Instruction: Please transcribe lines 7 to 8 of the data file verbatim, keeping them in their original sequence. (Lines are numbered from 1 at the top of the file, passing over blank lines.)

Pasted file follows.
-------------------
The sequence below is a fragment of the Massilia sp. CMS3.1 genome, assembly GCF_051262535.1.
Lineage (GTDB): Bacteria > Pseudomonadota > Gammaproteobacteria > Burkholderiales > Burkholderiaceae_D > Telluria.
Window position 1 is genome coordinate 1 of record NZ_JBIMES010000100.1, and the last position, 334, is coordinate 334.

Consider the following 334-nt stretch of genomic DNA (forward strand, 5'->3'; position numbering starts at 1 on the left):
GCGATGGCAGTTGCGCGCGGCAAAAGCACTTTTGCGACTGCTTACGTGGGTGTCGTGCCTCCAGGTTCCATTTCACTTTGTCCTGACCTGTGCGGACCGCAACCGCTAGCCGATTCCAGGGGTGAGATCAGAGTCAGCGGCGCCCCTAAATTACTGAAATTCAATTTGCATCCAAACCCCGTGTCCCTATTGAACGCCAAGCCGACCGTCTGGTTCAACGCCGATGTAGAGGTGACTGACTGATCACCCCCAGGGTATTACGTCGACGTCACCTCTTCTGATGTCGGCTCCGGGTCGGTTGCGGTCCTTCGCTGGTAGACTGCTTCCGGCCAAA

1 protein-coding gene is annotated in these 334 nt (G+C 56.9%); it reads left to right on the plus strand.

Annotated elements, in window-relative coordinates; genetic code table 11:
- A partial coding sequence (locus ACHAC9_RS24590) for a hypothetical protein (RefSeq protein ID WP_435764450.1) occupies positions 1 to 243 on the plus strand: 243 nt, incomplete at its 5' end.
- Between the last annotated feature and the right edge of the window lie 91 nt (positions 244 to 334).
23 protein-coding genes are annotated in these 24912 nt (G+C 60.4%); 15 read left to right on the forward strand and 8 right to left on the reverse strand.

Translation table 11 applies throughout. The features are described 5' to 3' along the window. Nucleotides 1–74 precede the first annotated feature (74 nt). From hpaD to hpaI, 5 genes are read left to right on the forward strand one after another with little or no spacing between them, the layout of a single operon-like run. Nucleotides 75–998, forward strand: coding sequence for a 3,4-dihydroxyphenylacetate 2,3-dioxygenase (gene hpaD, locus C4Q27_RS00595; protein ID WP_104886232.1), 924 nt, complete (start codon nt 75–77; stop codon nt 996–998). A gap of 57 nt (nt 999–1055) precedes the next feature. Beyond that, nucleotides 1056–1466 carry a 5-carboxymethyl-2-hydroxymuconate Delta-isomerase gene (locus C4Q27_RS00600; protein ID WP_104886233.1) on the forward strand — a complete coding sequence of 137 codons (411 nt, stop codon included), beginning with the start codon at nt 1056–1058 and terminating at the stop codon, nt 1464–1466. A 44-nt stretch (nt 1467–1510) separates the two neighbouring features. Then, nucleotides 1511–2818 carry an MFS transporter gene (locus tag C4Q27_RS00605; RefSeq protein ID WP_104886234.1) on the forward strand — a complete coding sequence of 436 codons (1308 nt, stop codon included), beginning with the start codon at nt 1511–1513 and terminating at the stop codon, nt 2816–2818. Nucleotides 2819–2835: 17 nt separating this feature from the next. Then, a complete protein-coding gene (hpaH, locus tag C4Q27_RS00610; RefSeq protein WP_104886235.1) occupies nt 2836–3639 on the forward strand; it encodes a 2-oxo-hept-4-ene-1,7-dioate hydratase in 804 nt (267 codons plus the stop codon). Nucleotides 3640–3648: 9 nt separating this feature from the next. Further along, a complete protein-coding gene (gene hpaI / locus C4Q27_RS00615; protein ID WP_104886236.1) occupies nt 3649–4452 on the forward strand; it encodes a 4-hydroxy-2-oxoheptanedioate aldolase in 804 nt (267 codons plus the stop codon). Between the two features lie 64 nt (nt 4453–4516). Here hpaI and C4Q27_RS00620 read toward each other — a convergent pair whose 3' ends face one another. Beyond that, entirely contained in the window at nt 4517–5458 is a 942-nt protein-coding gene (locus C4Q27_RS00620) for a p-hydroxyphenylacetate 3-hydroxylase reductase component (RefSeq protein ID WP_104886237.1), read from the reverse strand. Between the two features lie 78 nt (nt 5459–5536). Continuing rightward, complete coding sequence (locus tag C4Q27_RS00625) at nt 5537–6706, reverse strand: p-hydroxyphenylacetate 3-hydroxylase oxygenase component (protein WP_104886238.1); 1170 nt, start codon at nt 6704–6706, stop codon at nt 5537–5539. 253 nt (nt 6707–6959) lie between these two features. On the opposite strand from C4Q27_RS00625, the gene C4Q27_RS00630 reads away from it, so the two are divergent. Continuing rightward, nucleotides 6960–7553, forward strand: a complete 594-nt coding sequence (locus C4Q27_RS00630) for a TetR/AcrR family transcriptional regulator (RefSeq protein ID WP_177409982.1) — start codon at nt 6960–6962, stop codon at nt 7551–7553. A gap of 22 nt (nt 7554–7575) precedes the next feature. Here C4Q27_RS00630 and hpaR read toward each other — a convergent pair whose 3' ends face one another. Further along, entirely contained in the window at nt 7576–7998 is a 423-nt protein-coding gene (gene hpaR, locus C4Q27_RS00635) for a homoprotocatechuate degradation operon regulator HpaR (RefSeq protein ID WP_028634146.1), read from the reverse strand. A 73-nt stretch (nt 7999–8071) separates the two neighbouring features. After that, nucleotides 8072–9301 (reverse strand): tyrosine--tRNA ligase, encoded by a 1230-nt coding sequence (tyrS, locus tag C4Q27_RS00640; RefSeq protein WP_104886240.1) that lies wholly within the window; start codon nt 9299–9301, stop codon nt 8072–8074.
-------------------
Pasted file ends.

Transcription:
Annotated elements, in window-relative coordinates; genetic code table 11:
- A partial coding sequence (locus ACHAC9_RS24590) for a hypothetical protein (RefSeq protein ID WP_435764450.1) occupies positions 1 to 243 on the plus strand: 243 nt, incomplete at its 5' end.